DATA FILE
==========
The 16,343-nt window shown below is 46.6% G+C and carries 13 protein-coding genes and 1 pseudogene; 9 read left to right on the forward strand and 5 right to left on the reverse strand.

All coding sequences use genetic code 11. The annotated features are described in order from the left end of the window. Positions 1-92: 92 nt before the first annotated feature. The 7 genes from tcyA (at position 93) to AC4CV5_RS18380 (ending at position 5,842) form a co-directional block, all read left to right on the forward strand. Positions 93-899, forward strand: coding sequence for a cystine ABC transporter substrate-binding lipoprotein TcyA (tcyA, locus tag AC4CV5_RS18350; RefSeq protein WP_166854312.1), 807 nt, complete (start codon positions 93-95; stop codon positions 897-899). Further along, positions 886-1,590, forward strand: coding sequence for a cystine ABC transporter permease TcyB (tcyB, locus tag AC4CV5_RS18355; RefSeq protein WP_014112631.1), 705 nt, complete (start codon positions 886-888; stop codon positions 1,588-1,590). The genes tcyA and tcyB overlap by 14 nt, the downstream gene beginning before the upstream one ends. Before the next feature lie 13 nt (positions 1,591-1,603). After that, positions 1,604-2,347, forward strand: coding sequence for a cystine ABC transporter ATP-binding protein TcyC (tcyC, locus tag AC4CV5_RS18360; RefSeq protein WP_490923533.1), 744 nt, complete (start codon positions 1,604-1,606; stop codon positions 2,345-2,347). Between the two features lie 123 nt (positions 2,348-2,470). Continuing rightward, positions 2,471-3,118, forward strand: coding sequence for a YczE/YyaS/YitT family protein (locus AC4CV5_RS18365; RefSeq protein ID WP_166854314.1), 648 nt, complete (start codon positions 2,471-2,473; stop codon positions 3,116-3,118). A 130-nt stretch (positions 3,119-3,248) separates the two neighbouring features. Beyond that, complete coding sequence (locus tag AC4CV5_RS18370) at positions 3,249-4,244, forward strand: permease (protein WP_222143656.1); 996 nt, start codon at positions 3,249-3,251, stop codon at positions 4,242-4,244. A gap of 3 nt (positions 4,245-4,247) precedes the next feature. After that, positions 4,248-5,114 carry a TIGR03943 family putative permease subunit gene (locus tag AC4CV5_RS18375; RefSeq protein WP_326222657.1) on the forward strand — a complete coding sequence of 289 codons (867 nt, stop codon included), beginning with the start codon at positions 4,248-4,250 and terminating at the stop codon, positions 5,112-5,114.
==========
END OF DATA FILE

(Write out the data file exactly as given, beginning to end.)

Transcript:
The 16,343-nt window shown below is 46.6% G+C and carries 13 protein-coding genes and 1 pseudogene; 9 read left to right on the forward strand and 5 right to left on the reverse strand.

All coding sequences use genetic code 11. The annotated features are described in order from the left end of the window. Positions 1-92: 92 nt before the first annotated feature. The 7 genes from tcyA (at position 93) to AC4CV5_RS18380 (ending at position 5,842) form a co-directional block, all read left to right on the forward strand. Positions 93-899, forward strand: coding sequence for a cystine ABC transporter substrate-binding lipoprotein TcyA (tcyA, locus tag AC4CV5_RS18350; RefSeq protein WP_166854312.1), 807 nt, complete (start codon positions 93-95; stop codon positions 897-899). Further along, positions 886-1,590, forward strand: coding sequence for a cystine ABC transporter permease TcyB (tcyB, locus tag AC4CV5_RS18355; RefSeq protein WP_014112631.1), 705 nt, complete (start codon positions 886-888; stop codon positions 1,588-1,590). The genes tcyA and tcyB overlap by 14 nt, the downstream gene beginning before the upstream one ends. Before the next feature lie 13 nt (positions 1,591-1,603). After that, positions 1,604-2,347, forward strand: coding sequence for a cystine ABC transporter ATP-binding protein TcyC (tcyC, locus tag AC4CV5_RS18360; RefSeq protein WP_490923533.1), 744 nt, complete (start codon positions 1,604-1,606; stop codon positions 2,345-2,347). Between the two features lie 123 nt (positions 2,348-2,470). Continuing rightward, positions 2,471-3,118, forward strand: coding sequence for a YczE/YyaS/YitT family protein (locus AC4CV5_RS18365; RefSeq protein ID WP_166854314.1), 648 nt, complete (start codon positions 2,471-2,473; stop codon positions 3,116-3,118). A 130-nt stretch (positions 3,119-3,248) separates the two neighbouring features. Beyond that, complete coding sequence (locus tag AC4CV5_RS18370) at positions 3,249-4,244, forward strand: permease (protein WP_222143656.1); 996 nt, start codon at positions 3,249-3,251, stop codon at positions 4,242-4,244. A gap of 3 nt (positions 4,245-4,247) precedes the next feature. After that, positions 4,248-5,114 carry a TIGR03943 family putative permease subunit gene (locus tag AC4CV5_RS18375; RefSeq protein WP_326222657.1) on the forward strand — a complete coding sequence of 289 codons (867 nt, stop codon included), beginning with the start codon at positions 4,248-4,250 and terminating at the stop codon, positions 5,112-5,114.